It’s strange how we more often feel compelled to pay tribute to people posthumously rather than when they’re alive and well. When we have the opportunity to reach out and tell them how they inspire us or have taught us something valuable.
I’ve always been a little obsessed with the road less traveled. If tourists were going in one direction, I was bolting in the opposite. When we visited Rome during our honeymoon, the last thing I wanted to do was cram myself into the Sistine Chapel among the throngs of people holding their smartphones towards the sky. Instead, my husband and I skipped it to simply people watch at a nearby sidewalk cafe.
Those bizarre, unchartered and sometimes dangerous places that — much to the chagrin of my husband — I’ve always been drawn to are where some of my most surprising, wonderful, life-altering experiences have taken place. And when Bourdain hit the scene with his rockstar approach to travel and storytelling, it was like the travel guru I had been waiting for was finally a reality. And that’s just it, isn’t it? Why everyone loved him. He was real and his subjects were real and it was never some staged interview set among a perfectly lit location. It was never about following the flag of a tour guide to get a money shot of Michelangelo’s masterpiece.
I’m so very grateful to have attended an event at LACMA last year for the premiere of the season eight finale of Parts Unknown, which happened to be Rome. Tony and his producers were in attendance for a Q&A with the audience afterwards. When he walked into the room people cheered at a rock concert decibel, as though Mick Jagger had walked in alongside him. It was electric. People really admired him.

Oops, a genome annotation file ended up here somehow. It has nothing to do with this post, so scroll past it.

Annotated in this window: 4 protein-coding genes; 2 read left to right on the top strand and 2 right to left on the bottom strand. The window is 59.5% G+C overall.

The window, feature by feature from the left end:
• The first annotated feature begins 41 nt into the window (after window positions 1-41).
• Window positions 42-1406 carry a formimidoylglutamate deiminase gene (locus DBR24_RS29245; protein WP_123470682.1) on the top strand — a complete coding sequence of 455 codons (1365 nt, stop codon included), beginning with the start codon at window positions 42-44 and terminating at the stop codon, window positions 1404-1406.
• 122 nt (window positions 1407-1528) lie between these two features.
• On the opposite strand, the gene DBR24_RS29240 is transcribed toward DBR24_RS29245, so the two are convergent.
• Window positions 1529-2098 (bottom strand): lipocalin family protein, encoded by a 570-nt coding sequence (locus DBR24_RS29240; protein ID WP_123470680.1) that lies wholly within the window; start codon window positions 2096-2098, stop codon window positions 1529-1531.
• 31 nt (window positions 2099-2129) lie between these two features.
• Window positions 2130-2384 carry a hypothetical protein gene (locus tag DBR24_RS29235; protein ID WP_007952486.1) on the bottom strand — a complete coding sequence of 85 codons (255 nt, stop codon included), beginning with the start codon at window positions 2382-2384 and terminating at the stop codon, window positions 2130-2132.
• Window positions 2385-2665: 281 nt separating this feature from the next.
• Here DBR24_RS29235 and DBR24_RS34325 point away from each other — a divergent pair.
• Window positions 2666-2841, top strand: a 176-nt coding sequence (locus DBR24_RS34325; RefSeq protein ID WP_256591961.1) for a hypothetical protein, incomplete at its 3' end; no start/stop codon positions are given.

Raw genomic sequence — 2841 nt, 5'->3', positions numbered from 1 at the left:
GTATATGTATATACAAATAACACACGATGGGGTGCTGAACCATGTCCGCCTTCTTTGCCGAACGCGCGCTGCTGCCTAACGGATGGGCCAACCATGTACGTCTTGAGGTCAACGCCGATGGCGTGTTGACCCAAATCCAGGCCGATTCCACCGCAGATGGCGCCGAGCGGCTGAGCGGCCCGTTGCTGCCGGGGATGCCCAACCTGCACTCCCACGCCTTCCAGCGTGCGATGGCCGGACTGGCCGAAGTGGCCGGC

I remember all the whispers from folks around us after the episode was over, speculating that a romance might spark between Bourdain and Asia Argento. Their chemistry literally jumped off the screen and reverberated through the theater. I can’t imagine how broken she must feel today.
More than anything, I appreciated how Bourdain wrote and spoke of Los Angeles and the California high desert, both places I now call home. My husband and I just purchased land in Yucca Valley, minutes away from the Integratron, an architectural marvel in the middle of nowhere in part made famous by Bourdain and his innate interest in all things unusual and unexpected.
He loved the Chateau Marmont, and stayed there exclusively (according to him) when visiting LA. Anyone who is a fan will know this. It’s history, elegance and the role it played in the rock and roll heyday of the Sunset Strip. He seemed to revel in it. From now on, when I go by it’s haunting castle facade, I’ll think of him. Perched high on a balcony overlooking our beautifully chaotic city, a Negroni in hand.
“Los Angeles. The landscape of our collective dreams.” – Anthony Bourdain
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